African leaders at the U.S.-Africa Business Summit call for U.S. investment
BY ALAN GREEN
With an estimated 800 participants in attendance, including U.S. commerce secretary Wilbur Ross, Mozambique’s president Felipe Nyusi, and the president of the African Development Bank, Dr. Akinwumi Adesina, the 11th U.S.-Africa Business Summit hosted by the Corporate Council on Africa in Washington, June 13-16 focused on the theme “U.S. Stake in Africa,” in yet another attempt to promote U.S.-Africa trade and investment.
Prior to the summit proper, the Corporate Council on Africa, the largest U.S. private-sector organization dedicated to promoting trade and investment in Africa, hosted a “Congressional Dialogue on Africa” featuring House Foreign Affairs Committee Chairman Ed Royce and Ranking Member of the House Foreign Affairs Subcommittee on Africa, Karen Bass.
In his keynote speech following the opening of the summit, U.S. commerce secretary Wilbur Ross emphasized the importance of bilateral trade agreements over larger multilateral agreements. He also stressed the Trump administration’s insistence on compliance with the eligibility criteria for U.S.-Africa trade instruments such as the African Growth and Opportunity Act, AGOA.
Driving home a point so often made by African leaders in similar business forums, especially here in Washington, the president of Mozambique, Felipe Nyusi, focused on the enabling business environment in Africa:
“We urge and encourage the American business people to take advantage of the enabling business environment, and investment opportunities and potential that exist in Mozambique to diversify their interventions.”
For his part, African Development Bank president, Dr. Akinwumi Adesina, focused on the foreign investment magnet that is the continent of Africa, urging American investors not to miss out, saying that “Africa offers you all ‘The Deal of the Century.':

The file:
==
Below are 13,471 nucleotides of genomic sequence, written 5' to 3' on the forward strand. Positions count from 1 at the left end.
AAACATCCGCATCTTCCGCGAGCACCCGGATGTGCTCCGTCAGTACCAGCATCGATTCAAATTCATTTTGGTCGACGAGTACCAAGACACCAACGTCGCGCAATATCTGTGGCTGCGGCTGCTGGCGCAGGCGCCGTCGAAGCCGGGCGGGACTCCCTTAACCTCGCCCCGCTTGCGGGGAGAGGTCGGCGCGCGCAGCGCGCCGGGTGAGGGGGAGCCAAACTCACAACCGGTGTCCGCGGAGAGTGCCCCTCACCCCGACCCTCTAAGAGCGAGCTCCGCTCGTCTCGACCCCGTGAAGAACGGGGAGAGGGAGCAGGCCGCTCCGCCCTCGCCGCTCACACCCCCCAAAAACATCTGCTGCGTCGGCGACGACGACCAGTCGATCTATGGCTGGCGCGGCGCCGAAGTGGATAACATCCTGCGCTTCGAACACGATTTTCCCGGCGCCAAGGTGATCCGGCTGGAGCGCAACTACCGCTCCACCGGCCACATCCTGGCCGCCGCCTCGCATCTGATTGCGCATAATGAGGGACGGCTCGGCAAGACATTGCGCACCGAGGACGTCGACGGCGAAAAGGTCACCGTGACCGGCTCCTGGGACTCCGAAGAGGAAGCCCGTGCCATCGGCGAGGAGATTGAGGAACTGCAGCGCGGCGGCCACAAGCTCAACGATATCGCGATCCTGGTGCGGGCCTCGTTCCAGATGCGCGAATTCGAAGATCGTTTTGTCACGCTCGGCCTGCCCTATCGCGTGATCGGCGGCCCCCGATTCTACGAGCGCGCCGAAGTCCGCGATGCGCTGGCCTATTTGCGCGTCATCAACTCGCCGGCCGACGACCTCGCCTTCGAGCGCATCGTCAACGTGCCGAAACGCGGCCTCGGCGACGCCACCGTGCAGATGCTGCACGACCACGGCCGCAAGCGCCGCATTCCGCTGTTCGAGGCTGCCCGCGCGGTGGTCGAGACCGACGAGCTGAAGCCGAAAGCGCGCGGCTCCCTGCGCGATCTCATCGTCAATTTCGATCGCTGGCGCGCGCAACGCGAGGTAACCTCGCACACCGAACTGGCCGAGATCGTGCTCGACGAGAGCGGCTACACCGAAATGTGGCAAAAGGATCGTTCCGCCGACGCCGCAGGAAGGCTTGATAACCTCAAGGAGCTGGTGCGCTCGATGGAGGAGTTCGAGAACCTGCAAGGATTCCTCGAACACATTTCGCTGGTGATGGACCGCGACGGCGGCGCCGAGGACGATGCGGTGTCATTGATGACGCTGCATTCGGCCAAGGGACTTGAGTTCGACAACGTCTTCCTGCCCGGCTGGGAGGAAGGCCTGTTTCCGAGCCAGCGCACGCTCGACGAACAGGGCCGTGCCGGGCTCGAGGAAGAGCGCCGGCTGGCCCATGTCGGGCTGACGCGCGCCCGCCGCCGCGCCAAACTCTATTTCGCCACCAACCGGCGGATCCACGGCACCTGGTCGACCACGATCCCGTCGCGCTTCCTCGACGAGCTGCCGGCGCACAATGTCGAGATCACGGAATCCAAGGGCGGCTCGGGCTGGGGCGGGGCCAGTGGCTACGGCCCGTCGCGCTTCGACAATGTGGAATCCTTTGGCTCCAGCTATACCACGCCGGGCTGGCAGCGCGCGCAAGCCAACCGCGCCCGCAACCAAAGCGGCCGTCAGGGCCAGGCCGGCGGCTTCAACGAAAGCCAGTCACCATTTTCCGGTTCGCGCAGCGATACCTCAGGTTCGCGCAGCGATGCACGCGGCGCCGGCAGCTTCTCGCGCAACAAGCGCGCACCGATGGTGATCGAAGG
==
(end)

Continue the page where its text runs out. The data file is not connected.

“Think of a continent where household expenditures will rise to $1.4 trillion in the next three years. Think of the continent where business to business investments will rise to $3.5 trillion in the next eight years. Think of the continent where the population by 2050 will be the same as India and China taken together today. Think of the continent that will brim with huge demand from a rising youth population that will reach 840 million by 2050, all buying and owning consumer products.”
More than 140 business leaders, including leading private-sector executives, addressed their African and American peers in the context of dozens of sessions devoted to the search of private-sector solutions—supported by the public sector—to advance business in Africa.
Florie Liser, CCA’s President and CEO, stated:
“The Summit provided one of the first opportunities and an excellent platform for African leaders, U.S. and African CEOs and other stakeholders to engage with the Trump Administration on the important issues impacting the U.S.-Africa economic relationship.”